Biodiversity Loss & Conservation : Conservation and its Types


Global acceptance – that conservation of Biodiversity is essential; so, many countries and world organizations are active with definite agenda for conservation

What is conservation?

“Conservation is the management of human use of the biosphere to yield greatest sustainable benefit to current generations, while maintaining its potential to meet the needs & aspirations of future generations”


Types of Conservation – (1) in-situ, (2) ex-situ

In-situ conservation

What is in-situ conservation?

‘conserve biodiversity within evolutionary dynamic ecosystems of original habitat or natural environment’

e.g., conserving any species of mangrove forest within mangrove forest itself.

example: Sundri (Heritiera fomes) of Sundarbans

Merits of in-situ conservation:

  • ensures conservation of single sp. as well as other dependent spp. on same plant in the habitat; e.g. pollinators, insects, nest builders, herbivores. etc.
  • some plant requires mycorrhizal association, so ensures it
  • niche characteristics can be preserved
  • ‘struggle for existence’ & ‘survival of the fittest’ capacity develops; dynamism with ecosystem evolution takes place
  • easier to conserve, any species may have 500-5000 viable population, conservation of such a high number is difficult via other methods (ex situ).


Regions of in-situ Conservation

  • undisturbed ecosystem rich in biological reserve
  • sometimes disturbed ecosystem (from where bio-resources are regularly collected & exploited) can also be selected for in-situ conservation. Because disturbance may sometime also cause increase in biodiversity
  • Primary & Secondary forest’s biodiversity may be same
  • application of ‘ecopark’ concept & sometimes in co-operation of ethnic tribes

e.g., Brazil, uses of resources is allowed in some reserves forest,, except cutting large trees for wood, tribal people collect nuts, rubber juice, resin, fruits, etc. keeping species survival at tolerable scale

Reserve Size

It is  important for conservation of spp. Size of the reserves is indirectly proportional to the loss of biodiversity. So, reserve size should be relatively large to sustain biological interaction containing sufficient population

Consideration for Reserve Selection

  • spp. list should be complete with information on population dynamics
  • higher number spp. with endemism
  • of crop plants (Vavilov centres)

Ex-situ Conservation

What is Ex-situ conservation?

‘keeping components of biodiversity alive outside of their original habitats or natural environment’

e.g., Aquilaria agallocha from Sylhet & Heritiera fomes from Sundarbans conserved  in Botanical Gardens of Dhaka University


(1) Botanical Gardens –1,600 botanical gardens present globally


  • rare, taxonomically, economically, important plants are cultured
  • ¼th of total angiosperms of world planted in botanical gardens.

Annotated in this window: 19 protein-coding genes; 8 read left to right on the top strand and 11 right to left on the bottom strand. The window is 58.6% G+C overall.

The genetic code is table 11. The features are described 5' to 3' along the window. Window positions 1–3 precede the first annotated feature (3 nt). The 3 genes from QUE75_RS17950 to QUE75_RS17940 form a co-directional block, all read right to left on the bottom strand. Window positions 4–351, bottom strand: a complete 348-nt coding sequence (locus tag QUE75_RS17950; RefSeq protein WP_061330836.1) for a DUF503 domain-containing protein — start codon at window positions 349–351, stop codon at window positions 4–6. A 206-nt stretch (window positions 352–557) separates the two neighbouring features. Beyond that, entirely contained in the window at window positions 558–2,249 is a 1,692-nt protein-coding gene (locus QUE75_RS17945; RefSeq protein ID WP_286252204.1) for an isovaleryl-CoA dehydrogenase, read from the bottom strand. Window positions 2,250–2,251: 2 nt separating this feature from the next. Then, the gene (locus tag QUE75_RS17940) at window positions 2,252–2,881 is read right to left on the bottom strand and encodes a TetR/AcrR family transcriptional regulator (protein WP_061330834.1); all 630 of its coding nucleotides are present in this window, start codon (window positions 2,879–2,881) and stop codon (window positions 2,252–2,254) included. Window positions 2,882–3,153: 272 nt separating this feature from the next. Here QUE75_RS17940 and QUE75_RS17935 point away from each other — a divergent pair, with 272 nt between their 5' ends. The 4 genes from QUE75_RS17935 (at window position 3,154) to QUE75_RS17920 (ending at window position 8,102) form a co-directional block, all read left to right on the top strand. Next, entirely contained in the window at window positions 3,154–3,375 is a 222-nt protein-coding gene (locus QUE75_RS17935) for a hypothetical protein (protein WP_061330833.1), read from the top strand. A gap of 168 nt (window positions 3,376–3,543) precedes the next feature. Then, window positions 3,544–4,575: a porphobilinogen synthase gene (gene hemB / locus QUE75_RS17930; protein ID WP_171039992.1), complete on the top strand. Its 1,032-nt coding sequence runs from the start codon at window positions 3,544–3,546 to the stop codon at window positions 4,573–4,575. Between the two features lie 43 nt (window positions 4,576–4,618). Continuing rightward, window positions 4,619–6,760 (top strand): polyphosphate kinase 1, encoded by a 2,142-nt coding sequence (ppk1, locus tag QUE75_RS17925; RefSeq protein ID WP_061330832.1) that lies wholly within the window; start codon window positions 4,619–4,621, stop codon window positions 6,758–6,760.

• 23 spp. now extinct are planted in Kew Botanical Garden, England
  • attempts are made to rehabilitate those plants to their original habitats
  • in Kew ~2000 spp. are present which are endangered in their country of origin
  • carry out common program to cultivate the endangered spp.
  • BGCI (Botanic Garden Conservation International) & CPC (Centre for Plant Conservation) extend helps

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Species Collection number Country of origin
Anthurium leuconeurum 1 Mexico
Bromus verticillatus 4 UK
Calandrinia feltonii 3 Falkland Is.
Erica verticillata 10 S Africa
Opuntia lindheimeri 1 Mexico
Sophora toromiro 3 Easter Is.
Dombeya mauritania 1 Mauritius
Tulipa sprengeri 10 Turkey



Plants cultivated ex-situ in British Botanic Gardens. All are extinct in their natural habitats.

(2) Seed Bank – having history of 25 yrs, done in small places, Kew Gardens seed bank preserved seeds of British flora; seeds of many Extinct plants preserved in seed banks

Two Ex plants-

  • Bromus interruptus (Kackel) Druce
  • Schoenoplectus triqueter (L.) Palla preserved in seed bank

Two kinds of seeds

  • orthodox: viability increases with decrease in temperature & losing water content; they can be dried & preserved at -20°C; ~70% of phanerogams are of this type; rest 30% are recalcitrant type
  • recalcitrant: viability loses via decrease water content, e.g., mango, rubber etc., can be preserved via cryogenic preservation technique of embryo tissue
  • Field gene bank – good for recalcitrant seeds, conserves live plants out side their original and native habitats e.g. Casava (from Africa) conserved in Columbia (S America). may result hybridization and spreading diseases; rubber, mango, sweet potato, etc.
  • In-vitro – by liquid culture or tissue culture of callus from recalcitrants;
  • DNA-preservation – DNA & essential genes can be protected
  • Pollen conservation – pollen grains can be preserved which could be later on fertilized with live plants to get viable seeds; only male plants can be preserved


Which spp. Should get the priority of Conservation?

  • Rare, Endangered; having higher risks of extinction
  • Related plants for crop plants, to conserve genetic materials, disease resistant  characters, etc.
  • Key stone spp. (whose extinction brings also the extinction of others)
  • Closely related spp. from the evolutionary standpoint

Written by

Syed Nasif Elias Faruqui, B.S. (Hons), Department of Botany, University of Dhaka

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About Sumaya Islam

A bioscience enthusiast on her way to explore the diversified alleys of lives. Email: Sha0hrin@gmail.com Minimum monthly resolution: publish(1),Share(1)

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